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Highly Accessed Deposited research article

DAVID: Database for Annotation, Visualization, and Integrated Discovery

Glynn Dennis1*, Brad T Sherman1, Douglas A Hosack1, Jun Yang1, Wei Gao1, H Clifford Lane2 and Richard A Lempicki1

Author Affiliations

1 Science Applications International Corporation-Frederick, Clinical Services Program, Laboratory of Immunopathogenesis and Bioinformatics, National Cancer Institute at Frederick, MD 21702, USA

2 Laboratory of Immunoregulation, National Institute of Allergy and Infectious Diseases, National Institutes of Health, Bethesda, MD, 20892, USA

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Genome Biology 2003, 4:P3  doi:10.1186/gb-2003-4-5-p3


This is the first version of this article to be made available publicly. A peer-reviewed and modified version is now available in full at http://genomebiology.com/2003/4/9/R60

Published: 3 April 2003

Abstract

Background

Functional annotation of differentially expressed genes is a necessary and critical step in the analysis of microarray data. The distributed nature of biological knowledge frequently requires researchers to navigate through numerous web-accessible databases gathering information one gene at a time. A more judicious approach is to provide query-based access to an integrated database that disseminates biologically rich information across large datasets and displays graphic summaries of functional information.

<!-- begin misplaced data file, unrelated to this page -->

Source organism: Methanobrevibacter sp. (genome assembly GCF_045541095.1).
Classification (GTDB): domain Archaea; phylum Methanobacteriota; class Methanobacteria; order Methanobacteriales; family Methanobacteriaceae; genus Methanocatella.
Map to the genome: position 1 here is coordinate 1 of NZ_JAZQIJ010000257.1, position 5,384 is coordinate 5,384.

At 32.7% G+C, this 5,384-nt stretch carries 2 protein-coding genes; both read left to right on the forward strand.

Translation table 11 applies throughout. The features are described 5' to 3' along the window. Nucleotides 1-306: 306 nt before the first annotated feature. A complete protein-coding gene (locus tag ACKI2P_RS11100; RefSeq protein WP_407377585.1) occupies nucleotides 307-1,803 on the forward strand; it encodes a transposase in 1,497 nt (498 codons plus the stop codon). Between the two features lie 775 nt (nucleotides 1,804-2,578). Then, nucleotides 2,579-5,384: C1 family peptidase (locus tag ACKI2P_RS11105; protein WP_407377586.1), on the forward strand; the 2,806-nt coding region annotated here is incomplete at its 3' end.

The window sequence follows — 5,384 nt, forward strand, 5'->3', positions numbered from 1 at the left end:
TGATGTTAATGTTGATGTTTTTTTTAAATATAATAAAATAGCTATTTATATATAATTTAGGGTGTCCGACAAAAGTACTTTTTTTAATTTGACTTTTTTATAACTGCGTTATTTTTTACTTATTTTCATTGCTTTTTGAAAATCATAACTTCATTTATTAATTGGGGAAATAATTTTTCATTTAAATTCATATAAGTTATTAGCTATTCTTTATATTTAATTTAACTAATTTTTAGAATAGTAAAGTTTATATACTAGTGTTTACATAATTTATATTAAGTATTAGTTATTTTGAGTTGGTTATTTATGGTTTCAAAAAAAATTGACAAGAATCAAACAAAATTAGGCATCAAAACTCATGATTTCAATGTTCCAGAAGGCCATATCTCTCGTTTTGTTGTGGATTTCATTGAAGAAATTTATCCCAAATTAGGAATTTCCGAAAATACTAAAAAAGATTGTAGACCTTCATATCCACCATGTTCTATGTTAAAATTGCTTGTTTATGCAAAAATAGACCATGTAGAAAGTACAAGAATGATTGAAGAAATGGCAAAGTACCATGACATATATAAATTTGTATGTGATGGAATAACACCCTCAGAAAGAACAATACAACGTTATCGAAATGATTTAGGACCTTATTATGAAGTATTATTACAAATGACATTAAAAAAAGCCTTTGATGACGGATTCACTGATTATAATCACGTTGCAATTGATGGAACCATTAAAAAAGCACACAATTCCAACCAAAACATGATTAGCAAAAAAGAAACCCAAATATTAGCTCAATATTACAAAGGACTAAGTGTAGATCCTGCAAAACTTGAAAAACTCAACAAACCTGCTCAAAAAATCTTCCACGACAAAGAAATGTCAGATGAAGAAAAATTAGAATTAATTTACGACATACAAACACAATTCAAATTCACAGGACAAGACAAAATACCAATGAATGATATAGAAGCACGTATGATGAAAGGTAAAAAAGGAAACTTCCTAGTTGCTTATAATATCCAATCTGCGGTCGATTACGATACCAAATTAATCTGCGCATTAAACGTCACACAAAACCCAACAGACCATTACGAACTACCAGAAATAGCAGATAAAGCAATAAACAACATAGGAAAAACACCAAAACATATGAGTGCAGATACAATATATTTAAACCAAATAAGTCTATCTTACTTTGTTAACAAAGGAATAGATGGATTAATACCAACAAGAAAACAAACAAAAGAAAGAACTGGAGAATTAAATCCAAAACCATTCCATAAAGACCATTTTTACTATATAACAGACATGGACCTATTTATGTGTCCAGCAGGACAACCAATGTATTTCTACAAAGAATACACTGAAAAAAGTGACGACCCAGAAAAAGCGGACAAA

Results

Database for Annotation, Visualization, and Integrated Discovery (DAVID; http://www.david.niaid.nih.gov webcite) addresses this need via four web-based analysis modules: 1) Annotation Tool - rapidly appends descriptive data from several public databases to lists of genes; 2) GoCharts - assigns genes to Gene Ontology functional categories based on user selected classifications and term specificity level; 3) KeggCharts - assigns genes to KEGG metabolic processes and enables users to view genes in the context of biochemical pathway maps; and 4) DomainCharts - groups genes according to PFAM conserved protein domains.

Conclusions

Analysis results and graphical displays remain dynamically linked to primary data and external data repositories, thereby furnishing in-depth as well as broad-based data coverage. The functionality provided by DAVID accelerates the analysis of genome-scale datasets by facilitating the transition from data collection to biological meaning.